But the point stands, that the IPCC's sensitivity estimate cannot readily be reconciled with forcing estimates and observational data. All the recent literature that approaches the question from this angle comes up with similar answers, including the papers I mentioned above. By failing to meet this problem head-on, the IPCC authors now find themselves in a bit of a pickle. I expect them to brazen it out, on the grounds that they are the experts and are quite capable of squaring the circle before breakfast if need be. But in doing so, they risk being seen as not so much summarising scientific progress, but obstructing it.
There's a nice example of this in Reto Knutti's comment featured by Revkin. While he starts out be agreeing that estimates based on the energy balance have to be coming down, he then goes on to argue that now (after a decade or more of generating and using them) he doesn't trust the calculations because these Bayesian estimates are all too sensitive to the prior choices. That seems to me to be precisely contradicted by all the available literature, which demonstrates that so long as absurd priors are avoided, the results are actually remarkably robust. Our own Climatic Change paper, Salvador Pueyo, Aldrin and the other papers above all use a wide range of different priors based on a range of different arguments but still arrive at very similar answers (at least, similar enough in the context of the hypothetical "long tail" for the pdf of climate sensitivity)! It looks rather like the IPCC authors have invented this meme as some sort of talismanic mantra to defend themselves against having to actually deal with the recent literature.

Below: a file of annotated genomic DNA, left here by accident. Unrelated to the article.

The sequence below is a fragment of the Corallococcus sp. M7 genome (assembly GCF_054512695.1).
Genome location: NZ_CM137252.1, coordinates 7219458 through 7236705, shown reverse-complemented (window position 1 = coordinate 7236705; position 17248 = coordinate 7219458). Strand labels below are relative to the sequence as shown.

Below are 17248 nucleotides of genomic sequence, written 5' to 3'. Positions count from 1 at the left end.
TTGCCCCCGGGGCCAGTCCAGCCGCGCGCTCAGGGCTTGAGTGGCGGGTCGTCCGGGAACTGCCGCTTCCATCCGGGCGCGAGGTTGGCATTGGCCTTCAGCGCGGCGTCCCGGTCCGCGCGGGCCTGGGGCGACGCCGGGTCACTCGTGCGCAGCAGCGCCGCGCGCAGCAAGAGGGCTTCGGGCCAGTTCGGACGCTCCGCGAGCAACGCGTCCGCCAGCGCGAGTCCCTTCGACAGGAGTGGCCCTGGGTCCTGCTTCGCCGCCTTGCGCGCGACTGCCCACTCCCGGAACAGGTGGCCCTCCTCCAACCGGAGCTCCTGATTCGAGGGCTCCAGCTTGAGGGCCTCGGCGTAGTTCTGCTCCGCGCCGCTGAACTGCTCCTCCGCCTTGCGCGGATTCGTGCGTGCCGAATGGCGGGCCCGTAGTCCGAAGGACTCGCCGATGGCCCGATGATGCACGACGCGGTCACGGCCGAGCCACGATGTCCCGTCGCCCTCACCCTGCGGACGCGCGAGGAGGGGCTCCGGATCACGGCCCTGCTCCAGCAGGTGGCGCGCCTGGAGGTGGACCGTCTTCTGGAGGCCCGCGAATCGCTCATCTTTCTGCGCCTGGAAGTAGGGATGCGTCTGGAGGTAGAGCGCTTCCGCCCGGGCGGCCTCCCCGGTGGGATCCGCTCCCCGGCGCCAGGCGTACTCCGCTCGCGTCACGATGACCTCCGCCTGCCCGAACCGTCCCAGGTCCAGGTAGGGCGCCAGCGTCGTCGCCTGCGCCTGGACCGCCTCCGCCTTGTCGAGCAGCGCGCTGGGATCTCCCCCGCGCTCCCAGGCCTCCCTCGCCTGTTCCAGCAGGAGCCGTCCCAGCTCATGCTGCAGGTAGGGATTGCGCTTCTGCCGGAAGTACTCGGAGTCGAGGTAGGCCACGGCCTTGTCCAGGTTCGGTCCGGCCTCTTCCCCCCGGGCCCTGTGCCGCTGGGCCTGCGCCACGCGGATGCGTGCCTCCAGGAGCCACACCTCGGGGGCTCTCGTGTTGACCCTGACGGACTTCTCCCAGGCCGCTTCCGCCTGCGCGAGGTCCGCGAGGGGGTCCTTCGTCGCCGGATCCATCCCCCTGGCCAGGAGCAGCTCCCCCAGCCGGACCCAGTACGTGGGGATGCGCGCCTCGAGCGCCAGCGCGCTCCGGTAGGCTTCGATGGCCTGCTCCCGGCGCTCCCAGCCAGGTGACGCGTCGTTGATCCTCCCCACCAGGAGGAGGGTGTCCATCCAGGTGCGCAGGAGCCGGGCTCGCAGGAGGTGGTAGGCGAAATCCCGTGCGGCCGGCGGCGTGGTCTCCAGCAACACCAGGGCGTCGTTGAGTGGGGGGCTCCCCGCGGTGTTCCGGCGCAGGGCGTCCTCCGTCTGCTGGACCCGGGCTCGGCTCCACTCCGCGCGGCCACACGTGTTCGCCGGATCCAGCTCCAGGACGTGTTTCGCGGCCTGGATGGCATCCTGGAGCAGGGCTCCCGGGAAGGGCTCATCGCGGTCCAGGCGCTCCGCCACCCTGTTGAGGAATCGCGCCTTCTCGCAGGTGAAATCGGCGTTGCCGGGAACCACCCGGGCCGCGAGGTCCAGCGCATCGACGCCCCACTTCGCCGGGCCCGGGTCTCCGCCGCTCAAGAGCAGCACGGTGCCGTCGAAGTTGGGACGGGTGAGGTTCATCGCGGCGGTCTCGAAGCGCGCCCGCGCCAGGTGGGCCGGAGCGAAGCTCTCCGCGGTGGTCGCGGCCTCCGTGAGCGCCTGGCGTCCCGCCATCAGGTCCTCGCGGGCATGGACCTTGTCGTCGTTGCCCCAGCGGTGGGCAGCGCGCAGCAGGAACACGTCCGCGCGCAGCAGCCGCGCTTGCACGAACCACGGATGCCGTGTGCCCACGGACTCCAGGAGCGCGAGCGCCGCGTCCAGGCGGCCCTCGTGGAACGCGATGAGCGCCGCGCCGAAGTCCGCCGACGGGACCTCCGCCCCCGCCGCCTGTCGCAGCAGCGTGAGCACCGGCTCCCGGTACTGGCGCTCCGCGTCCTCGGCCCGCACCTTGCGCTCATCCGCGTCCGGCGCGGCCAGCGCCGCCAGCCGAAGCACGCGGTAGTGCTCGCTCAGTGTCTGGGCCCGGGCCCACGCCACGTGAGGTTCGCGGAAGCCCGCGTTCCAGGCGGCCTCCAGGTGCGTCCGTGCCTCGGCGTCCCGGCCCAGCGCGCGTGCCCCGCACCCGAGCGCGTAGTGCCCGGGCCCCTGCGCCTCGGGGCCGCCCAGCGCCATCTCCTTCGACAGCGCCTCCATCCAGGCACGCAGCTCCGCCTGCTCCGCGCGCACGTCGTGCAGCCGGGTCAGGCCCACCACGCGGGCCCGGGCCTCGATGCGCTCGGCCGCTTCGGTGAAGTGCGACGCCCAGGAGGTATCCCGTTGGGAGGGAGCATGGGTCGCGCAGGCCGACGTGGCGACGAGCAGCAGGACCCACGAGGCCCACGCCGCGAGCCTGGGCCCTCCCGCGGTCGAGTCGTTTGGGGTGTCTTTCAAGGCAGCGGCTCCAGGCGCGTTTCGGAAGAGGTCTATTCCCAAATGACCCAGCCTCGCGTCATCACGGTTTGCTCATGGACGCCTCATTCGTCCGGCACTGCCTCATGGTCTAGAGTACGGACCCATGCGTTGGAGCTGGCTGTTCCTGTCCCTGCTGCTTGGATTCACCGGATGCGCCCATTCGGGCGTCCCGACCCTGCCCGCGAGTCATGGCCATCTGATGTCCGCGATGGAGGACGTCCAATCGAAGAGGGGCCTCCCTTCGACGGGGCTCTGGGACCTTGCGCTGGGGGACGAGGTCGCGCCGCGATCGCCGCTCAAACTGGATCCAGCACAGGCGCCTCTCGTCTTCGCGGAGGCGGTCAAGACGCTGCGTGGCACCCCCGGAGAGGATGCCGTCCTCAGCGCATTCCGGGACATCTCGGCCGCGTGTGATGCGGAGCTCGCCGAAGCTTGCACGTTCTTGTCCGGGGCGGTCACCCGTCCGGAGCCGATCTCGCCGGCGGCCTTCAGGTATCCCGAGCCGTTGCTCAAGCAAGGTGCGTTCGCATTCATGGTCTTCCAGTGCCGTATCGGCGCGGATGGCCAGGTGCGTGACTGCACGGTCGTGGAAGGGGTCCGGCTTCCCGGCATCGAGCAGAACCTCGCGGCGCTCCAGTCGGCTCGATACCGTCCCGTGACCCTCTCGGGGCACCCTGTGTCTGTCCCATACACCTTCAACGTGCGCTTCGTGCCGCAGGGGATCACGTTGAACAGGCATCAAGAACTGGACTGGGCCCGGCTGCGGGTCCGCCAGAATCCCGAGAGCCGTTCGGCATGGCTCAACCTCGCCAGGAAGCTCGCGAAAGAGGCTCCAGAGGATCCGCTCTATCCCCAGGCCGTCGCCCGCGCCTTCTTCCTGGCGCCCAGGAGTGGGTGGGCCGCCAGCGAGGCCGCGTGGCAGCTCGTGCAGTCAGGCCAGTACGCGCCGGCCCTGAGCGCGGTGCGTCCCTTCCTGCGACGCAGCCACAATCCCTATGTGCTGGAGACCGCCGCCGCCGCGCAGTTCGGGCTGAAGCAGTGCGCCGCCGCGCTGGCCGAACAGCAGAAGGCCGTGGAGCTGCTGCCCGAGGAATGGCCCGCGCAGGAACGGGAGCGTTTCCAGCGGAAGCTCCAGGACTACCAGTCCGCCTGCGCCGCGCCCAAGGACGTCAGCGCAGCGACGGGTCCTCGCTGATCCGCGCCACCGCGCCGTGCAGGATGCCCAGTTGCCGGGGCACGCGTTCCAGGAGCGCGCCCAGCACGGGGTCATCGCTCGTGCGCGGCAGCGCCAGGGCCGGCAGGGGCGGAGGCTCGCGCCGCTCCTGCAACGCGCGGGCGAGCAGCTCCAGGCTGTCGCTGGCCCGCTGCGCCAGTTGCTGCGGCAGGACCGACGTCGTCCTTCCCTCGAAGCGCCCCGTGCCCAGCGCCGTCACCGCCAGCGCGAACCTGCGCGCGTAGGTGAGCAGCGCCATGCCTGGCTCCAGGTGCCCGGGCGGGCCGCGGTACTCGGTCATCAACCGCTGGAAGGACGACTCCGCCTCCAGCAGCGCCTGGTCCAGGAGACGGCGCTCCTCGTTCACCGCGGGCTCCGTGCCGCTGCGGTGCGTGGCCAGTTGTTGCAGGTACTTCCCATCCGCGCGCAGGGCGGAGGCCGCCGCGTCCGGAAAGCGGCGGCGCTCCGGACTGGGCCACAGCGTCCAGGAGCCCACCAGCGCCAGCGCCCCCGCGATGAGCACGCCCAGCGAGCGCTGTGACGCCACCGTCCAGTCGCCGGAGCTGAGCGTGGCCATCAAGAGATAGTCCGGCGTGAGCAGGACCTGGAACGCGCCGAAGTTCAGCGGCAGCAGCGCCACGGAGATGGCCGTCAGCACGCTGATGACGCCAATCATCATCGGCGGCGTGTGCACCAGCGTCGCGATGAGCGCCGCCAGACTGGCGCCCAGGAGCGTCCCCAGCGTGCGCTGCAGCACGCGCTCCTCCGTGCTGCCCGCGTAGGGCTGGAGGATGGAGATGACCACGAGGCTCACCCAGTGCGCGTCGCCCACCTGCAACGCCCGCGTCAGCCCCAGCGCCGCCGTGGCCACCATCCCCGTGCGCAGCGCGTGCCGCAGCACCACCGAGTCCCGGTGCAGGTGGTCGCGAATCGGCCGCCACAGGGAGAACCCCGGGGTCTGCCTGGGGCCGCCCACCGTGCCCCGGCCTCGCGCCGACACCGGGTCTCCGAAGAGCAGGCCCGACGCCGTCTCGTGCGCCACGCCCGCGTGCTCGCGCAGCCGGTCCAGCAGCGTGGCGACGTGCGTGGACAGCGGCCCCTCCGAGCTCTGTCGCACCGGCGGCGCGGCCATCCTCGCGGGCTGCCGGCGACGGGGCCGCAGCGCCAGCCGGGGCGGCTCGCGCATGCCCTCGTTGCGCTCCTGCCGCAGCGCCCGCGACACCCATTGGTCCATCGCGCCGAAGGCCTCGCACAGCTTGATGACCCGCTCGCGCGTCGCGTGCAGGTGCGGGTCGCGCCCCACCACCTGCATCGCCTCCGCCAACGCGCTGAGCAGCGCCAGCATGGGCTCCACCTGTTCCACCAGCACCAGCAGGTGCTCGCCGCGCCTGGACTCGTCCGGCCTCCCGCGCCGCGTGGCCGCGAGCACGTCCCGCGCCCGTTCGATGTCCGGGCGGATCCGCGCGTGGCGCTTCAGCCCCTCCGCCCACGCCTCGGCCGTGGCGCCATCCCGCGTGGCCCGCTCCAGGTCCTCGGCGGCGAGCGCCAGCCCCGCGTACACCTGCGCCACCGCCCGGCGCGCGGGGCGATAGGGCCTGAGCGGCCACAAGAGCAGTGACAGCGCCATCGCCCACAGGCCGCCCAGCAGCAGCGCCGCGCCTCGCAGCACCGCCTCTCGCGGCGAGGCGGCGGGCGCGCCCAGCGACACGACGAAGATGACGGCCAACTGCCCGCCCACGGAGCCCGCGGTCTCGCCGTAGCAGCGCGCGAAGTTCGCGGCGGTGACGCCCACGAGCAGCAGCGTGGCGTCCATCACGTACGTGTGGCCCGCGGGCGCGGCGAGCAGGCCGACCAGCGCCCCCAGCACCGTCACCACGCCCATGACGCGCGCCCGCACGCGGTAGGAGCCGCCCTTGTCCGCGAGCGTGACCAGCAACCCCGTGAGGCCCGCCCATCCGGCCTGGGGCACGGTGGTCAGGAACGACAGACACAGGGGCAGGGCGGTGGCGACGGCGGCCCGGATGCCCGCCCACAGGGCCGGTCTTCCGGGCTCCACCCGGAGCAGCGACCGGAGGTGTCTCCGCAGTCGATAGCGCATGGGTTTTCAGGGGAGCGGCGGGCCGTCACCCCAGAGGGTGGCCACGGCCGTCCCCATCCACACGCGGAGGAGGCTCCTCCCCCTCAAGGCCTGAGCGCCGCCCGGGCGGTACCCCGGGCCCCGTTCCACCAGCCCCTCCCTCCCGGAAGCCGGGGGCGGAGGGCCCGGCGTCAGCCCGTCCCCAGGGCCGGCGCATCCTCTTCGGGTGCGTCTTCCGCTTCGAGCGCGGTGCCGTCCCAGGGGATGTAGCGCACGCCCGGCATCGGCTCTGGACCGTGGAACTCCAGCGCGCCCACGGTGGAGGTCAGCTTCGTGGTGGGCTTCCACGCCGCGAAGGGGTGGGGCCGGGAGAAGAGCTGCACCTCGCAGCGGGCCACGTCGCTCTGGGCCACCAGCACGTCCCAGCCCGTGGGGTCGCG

James' Empty Blog: A sensitive matter